Broadband Leaders Series: Jojo Myers Campos, State Broadband Development Manager for Nevada

A community broadband approach to closing the connectivity gap

Jojo Myers Campos is the state broadband development manager and has been working on the Nevada Connect Kids Initiative for the past two years. In Nevada, cities are separated by vast deserts, mountains, and lakes – making it difficult to build scalable infrastructure to rural areas. After years of research, Jojo and her team proposed solving the problem through community broadband upgrades – bringing together stakeholders across towns to build business cases for upgrades. Utilizing the combined power of several anchor institutions, the Nevada Connect Kids Initiative has been instrumental in upgrading K-12 schools so that students can take advantage of digital learning in the classroom.

Tell us about your journey from working in telecom, economic development, and now the Office of Science, Innovation, and Technology in Nevada. What experiences led you to become passionate about expanding broadband access?

My expertise in economic development and telecommunications made my position as the state broadband development manager a perfect fit. Economic development includes expansion, growth, and investment, to include technology development and advancement while telecommunications directly involves the expansion, growth, and investment of this technology development and advancement. Economic development also aligns with the retention, expansion, and recruitment of business. I remember companies would put Nevada on their top three list of business-friendly states, just to lose them to another state because of better broadband infrastructure assets or lose them to the two areas best connected, Reno and Las Vegas, so I became very aware of our lack of infrastructure in Nevada many years ago. Today through the Governor’s Office of Science, Innovation, and Technology we get to help build assets in the very areas that deterred business growth. When you see the impact that connectivity makes in our schools, our healthcare systems, public safety, while creating opportunities for economic development, you just cannot help but be passionate and know we are making a difference.

What were the biggest challenges back in 2017 when you began working on the Nevada Connect Kids Initiative? What are the greatest challenges in connecting the remaining schools in Nevada that lack high-speed connectivity? How has working with EducationSuperHighway been impactful?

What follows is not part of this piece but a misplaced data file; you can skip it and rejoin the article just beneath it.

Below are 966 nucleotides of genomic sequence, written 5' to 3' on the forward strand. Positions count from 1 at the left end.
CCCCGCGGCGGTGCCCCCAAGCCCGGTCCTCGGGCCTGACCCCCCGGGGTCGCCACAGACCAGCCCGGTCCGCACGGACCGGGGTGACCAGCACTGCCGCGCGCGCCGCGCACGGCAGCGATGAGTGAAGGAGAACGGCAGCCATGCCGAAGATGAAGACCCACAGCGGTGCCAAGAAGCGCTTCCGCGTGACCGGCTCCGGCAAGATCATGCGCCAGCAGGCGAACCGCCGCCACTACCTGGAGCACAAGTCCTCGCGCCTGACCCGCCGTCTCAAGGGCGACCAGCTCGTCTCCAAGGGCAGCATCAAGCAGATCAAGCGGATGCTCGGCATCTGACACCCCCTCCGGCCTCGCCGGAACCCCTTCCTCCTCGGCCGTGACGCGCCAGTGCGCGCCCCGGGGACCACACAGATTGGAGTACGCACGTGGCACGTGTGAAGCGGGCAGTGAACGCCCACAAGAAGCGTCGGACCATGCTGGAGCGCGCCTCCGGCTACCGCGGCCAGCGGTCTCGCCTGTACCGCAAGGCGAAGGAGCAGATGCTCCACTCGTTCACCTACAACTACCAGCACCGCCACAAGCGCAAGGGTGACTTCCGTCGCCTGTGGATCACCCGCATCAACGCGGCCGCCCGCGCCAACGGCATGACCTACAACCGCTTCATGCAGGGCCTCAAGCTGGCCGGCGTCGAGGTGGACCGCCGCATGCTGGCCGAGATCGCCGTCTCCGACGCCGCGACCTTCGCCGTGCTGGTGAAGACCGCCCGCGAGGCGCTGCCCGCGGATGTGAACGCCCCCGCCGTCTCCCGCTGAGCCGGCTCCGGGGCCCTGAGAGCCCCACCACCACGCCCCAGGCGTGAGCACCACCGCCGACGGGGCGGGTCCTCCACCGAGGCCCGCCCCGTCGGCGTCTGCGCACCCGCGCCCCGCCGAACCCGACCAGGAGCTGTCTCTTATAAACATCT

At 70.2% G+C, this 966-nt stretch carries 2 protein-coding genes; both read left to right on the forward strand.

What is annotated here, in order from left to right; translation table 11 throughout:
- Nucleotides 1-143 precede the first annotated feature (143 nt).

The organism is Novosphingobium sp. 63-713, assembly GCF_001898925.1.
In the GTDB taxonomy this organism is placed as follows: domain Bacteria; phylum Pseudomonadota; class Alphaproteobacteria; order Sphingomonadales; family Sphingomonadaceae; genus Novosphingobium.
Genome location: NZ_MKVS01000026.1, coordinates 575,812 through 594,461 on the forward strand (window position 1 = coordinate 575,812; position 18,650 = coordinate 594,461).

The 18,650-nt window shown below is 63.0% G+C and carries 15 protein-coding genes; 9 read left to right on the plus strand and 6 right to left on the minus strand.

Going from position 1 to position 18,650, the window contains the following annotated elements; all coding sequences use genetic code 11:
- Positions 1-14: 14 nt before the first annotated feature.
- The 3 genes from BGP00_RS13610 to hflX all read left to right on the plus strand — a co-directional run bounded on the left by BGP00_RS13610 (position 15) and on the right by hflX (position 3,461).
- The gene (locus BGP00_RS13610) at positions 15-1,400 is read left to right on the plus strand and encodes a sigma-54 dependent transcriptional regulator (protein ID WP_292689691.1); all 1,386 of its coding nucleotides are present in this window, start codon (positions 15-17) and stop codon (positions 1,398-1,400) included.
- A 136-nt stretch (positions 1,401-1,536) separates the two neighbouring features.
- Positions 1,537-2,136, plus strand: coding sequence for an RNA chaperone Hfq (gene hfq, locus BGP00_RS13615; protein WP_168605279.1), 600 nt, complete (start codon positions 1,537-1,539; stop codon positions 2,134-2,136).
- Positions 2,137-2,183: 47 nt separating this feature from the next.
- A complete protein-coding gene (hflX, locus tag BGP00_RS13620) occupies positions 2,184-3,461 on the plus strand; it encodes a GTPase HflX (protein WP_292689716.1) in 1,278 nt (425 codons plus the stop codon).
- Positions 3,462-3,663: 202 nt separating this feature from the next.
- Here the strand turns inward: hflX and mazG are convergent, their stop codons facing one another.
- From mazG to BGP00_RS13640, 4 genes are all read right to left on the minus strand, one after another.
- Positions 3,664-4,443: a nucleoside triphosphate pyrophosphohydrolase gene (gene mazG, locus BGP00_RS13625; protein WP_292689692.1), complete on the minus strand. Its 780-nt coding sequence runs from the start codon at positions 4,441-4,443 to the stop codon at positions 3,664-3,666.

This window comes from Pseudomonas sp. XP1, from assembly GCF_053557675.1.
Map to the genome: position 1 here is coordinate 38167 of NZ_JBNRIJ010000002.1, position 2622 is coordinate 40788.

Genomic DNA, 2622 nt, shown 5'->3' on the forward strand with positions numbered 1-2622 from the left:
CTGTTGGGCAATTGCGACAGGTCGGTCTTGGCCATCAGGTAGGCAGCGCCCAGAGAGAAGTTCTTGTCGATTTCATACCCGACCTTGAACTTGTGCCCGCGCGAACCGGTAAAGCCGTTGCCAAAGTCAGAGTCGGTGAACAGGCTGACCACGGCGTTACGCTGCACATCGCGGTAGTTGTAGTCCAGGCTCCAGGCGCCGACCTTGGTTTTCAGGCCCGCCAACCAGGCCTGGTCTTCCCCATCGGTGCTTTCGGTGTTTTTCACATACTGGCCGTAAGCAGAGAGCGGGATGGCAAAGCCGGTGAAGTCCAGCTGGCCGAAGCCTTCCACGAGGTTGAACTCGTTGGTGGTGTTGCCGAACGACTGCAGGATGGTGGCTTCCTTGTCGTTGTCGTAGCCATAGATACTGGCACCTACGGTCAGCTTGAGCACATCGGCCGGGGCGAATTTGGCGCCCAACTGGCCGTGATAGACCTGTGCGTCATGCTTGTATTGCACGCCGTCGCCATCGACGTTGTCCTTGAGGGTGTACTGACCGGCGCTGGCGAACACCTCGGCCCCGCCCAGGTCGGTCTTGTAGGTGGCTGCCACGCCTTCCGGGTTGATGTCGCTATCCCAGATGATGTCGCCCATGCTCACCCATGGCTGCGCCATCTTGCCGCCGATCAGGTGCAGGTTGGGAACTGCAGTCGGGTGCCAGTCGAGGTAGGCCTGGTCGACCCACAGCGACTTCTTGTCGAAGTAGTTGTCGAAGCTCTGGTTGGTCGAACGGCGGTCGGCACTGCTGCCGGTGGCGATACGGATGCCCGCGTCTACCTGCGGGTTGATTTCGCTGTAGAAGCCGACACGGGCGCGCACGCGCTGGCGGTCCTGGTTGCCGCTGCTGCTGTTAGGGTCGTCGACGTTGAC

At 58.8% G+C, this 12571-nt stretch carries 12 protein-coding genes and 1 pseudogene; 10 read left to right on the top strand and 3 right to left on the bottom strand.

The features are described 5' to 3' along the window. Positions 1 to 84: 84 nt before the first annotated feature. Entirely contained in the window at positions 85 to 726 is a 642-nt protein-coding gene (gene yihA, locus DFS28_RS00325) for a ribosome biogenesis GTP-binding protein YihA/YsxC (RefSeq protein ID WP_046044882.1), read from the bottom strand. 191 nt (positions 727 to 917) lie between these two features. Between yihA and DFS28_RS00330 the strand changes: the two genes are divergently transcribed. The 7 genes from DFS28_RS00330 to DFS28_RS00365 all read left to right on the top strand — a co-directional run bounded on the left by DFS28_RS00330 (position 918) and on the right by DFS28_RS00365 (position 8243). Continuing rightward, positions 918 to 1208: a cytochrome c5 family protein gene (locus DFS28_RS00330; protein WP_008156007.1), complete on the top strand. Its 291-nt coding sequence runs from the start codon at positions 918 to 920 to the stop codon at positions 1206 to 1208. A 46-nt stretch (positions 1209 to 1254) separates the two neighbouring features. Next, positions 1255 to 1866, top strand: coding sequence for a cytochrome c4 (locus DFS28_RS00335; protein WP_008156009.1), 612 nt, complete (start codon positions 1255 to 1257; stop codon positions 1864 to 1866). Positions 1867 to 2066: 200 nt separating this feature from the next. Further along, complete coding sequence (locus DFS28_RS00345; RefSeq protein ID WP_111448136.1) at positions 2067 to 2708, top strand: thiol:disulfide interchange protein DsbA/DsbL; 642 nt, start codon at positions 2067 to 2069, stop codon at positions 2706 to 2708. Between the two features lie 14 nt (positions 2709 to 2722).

The heavy lift of creating the Nevada Connect Kids Initiative and getting it through legislature had already been done, it just lacked the implementation plan. It lacked the process to turn strategies and plans into action for the state of Nevada. We closed that gap by contracting with a team of E-rate experts from E-rate Central and a network design engineer from Mighty River. The schools that still lack high-speed internet are in areas that are very rural and remote. These frontier areas have minimal infrastructure if any at all. Through the federal funding mechanism called E-rate we are closing the connectivity gap. EducationSuperHighway has been extremely instrumental in their dedicated commitment to get all schools connected to at least the FCC standard of 100 kbps per student. They have worked with our organization to track schools in every Nevada county, outlining the need, and working alongside us as we check off their list, one school at a time. The partnership has been invaluable.

One of the ways your team has worked to connect students is looking outside the K-12 schools and implementing community broadband upgrades. Can you tell us more about this approach, and how you have begun to see the impact of these collaborative upgrades?

We created a process called the Whole Community Connectivity Approach. We start with the anchor institutes, key stakeholders, and commercial businesses and then expand out through the community. We start by gathering data and creating surveys for both residential and commercial so a business case is documented. We write a statement of need and evaluation criteria. After receiving responses we engage private sector providers to create a strategic plan for connectivity. Through this process, we look at leveraging federal funds where applicable, aligning Senate Bill 53 (SB53) projects with city and county master plans, and designing solutions for industry sector demands. Step by step we start connecting the dots determining a regional direction that will future proof our cities and counties in Nevada.

Working in OSIT, you have the opportunity to see how technology is changing education and the workforce on a daily basis. How do you see technology improving education challenges in the future for Nevada?

Connecting our rural schools is giving the students the same opportunities as if they live in Reno or Las Vegas. Improved technology advancement is allowing students to participate in digital and distance learning. It is allowing students to take online classes and engage with online homework portals. For libraries, it is giving students a physical place to do homework and join online interactive homework tutoring.

Do you have any advice for state leaders and policymakers that are looking to upgrade students and teachers in their own states?

Yes. Use every opportunity available to build infrastructure: E-rate program, USDA grants/loans, Rural Development grants, make sure EVERY new school built has a robust broadband infrastructure plan, create private/public partnerships, and create state policies with the department of transportation that include fiber/conduit infrastructure and dig once principles of action.

Stay tuned for the next installment in our Broadband Leaders series, and feel free to connect with us on social media to celebrate K-12 connectivity leaders in your state.